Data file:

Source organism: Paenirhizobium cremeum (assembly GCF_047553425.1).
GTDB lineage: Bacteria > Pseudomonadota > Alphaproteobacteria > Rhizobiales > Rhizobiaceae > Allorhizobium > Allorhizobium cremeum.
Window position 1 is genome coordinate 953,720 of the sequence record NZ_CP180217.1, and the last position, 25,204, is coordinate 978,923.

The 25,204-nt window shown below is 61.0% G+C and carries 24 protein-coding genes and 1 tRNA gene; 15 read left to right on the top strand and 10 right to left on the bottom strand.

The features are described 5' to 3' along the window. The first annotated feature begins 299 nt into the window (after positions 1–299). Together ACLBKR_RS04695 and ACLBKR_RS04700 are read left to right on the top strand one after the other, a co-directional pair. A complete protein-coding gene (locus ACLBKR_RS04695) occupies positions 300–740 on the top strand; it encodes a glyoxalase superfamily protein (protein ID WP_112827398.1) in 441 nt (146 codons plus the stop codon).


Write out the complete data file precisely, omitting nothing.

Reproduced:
Source organism: Paenirhizobium cremeum (assembly GCF_047553425.1).
GTDB lineage: Bacteria > Pseudomonadota > Alphaproteobacteria > Rhizobiales > Rhizobiaceae > Allorhizobium > Allorhizobium cremeum.
Window position 1 is genome coordinate 953,720 of the sequence record NZ_CP180217.1, and the last position, 25,204, is coordinate 978,923.

The 25,204-nt window shown below is 61.0% G+C and carries 24 protein-coding genes and 1 tRNA gene; 15 read left to right on the top strand and 10 right to left on the bottom strand.

The features are described 5' to 3' along the window. The first annotated feature begins 299 nt into the window (after positions 1–299). Together ACLBKR_RS04695 and ACLBKR_RS04700 are read left to right on the top strand one after the other, a co-directional pair. A complete protein-coding gene (locus ACLBKR_RS04695) occupies positions 300–740 on the top strand; it encodes a glyoxalase superfamily protein (protein ID WP_112827398.1) in 441 nt (146 codons plus the stop codon).